Japan continues to be an executing country. It has the most unfortunate reputation of making its prisoners on death row live under extremely harsh rules and conditions.
In the last ten years, it has executed between none and fifteen prisoners in any one year. Those executed may remain on death row for many years, even decades, but will only learn of their date of hanging on the actual day of execution. From day to week to month to year, inmates do not know which date will be their last.
The prisoner's family are informed only after the execution, so they too suffer all through the years. Additional strong criticisms arise because when a suspect is arrested, a suspect can be interrogated for 12 hours a day for 23 days straight, with few recordings and minimal legal contact.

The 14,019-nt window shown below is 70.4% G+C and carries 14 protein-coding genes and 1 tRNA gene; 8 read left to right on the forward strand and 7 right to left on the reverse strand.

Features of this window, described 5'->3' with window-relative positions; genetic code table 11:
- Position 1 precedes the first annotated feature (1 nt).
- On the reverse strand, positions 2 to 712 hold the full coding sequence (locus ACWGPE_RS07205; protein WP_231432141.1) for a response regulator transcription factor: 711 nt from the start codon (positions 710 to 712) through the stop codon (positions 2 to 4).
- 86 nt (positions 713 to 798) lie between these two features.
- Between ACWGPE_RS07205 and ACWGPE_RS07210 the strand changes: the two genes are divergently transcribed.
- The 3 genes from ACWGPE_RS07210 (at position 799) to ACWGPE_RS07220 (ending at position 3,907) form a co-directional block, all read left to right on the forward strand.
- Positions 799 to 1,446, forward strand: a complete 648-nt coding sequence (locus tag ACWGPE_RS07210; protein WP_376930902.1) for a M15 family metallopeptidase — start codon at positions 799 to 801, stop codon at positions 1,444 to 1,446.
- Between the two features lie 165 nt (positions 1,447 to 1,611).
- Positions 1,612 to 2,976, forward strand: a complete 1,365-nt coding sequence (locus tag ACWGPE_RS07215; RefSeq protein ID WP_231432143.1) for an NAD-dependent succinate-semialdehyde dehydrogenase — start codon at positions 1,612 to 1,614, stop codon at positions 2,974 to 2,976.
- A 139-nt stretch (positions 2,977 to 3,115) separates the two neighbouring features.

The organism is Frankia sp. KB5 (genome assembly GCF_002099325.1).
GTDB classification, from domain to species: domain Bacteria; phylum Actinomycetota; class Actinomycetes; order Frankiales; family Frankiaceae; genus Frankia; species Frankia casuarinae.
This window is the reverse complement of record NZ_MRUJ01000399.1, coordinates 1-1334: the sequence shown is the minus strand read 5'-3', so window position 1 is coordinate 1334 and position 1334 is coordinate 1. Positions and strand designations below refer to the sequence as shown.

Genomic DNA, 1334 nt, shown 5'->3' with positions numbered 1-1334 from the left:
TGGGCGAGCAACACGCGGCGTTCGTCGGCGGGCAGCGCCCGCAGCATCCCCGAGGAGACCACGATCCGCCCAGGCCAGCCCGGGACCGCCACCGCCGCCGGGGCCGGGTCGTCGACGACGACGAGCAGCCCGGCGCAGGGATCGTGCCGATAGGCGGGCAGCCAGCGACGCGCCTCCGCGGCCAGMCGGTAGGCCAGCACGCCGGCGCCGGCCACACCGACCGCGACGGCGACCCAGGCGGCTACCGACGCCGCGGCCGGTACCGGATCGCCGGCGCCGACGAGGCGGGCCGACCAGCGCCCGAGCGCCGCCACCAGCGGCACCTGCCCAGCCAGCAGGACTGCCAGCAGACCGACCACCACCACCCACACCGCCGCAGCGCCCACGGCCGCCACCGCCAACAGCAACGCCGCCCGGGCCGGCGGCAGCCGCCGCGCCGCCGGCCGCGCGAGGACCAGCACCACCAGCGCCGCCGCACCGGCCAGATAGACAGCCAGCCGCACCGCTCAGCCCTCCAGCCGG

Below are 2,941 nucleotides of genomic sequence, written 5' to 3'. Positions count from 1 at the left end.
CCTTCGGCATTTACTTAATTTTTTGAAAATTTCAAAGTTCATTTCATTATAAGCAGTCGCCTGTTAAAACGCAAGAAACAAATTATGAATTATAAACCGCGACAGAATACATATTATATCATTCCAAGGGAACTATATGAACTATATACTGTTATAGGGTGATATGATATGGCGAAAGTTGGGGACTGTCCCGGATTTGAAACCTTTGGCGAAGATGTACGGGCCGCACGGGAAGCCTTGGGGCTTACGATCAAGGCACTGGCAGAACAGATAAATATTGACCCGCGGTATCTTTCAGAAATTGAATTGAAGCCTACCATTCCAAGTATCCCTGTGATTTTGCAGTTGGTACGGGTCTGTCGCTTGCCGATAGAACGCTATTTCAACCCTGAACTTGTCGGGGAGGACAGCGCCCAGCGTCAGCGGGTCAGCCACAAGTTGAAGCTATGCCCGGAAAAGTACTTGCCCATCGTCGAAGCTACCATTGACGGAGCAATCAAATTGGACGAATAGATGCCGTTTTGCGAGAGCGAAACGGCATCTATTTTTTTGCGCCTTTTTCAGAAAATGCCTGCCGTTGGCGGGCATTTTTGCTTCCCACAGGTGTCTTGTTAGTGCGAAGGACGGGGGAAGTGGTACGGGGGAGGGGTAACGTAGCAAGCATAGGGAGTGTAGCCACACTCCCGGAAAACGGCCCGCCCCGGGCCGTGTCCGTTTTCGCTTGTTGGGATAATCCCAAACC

In numerous ways, Japan breaches minimum international standards in this area of criminal justice. In October 2016, Japan's biggest lawyers group, the Japan Federation of Bar Associations, issued a declaration calling for the abolition of the death penalty in Japan, citing among other things the possibility of wrongful convictions, and querying any supposed deterrent value.
Japan was shaken by the recent release in 2014 of Iwao Hakamada, who spent more than 45 years on death row. His sister never stopped campaigning for him. In the most recent, and finally successful appeal, the Presiding judge noted the possible innocence of the prisoner, and the possibility that key evidence had been fabricated.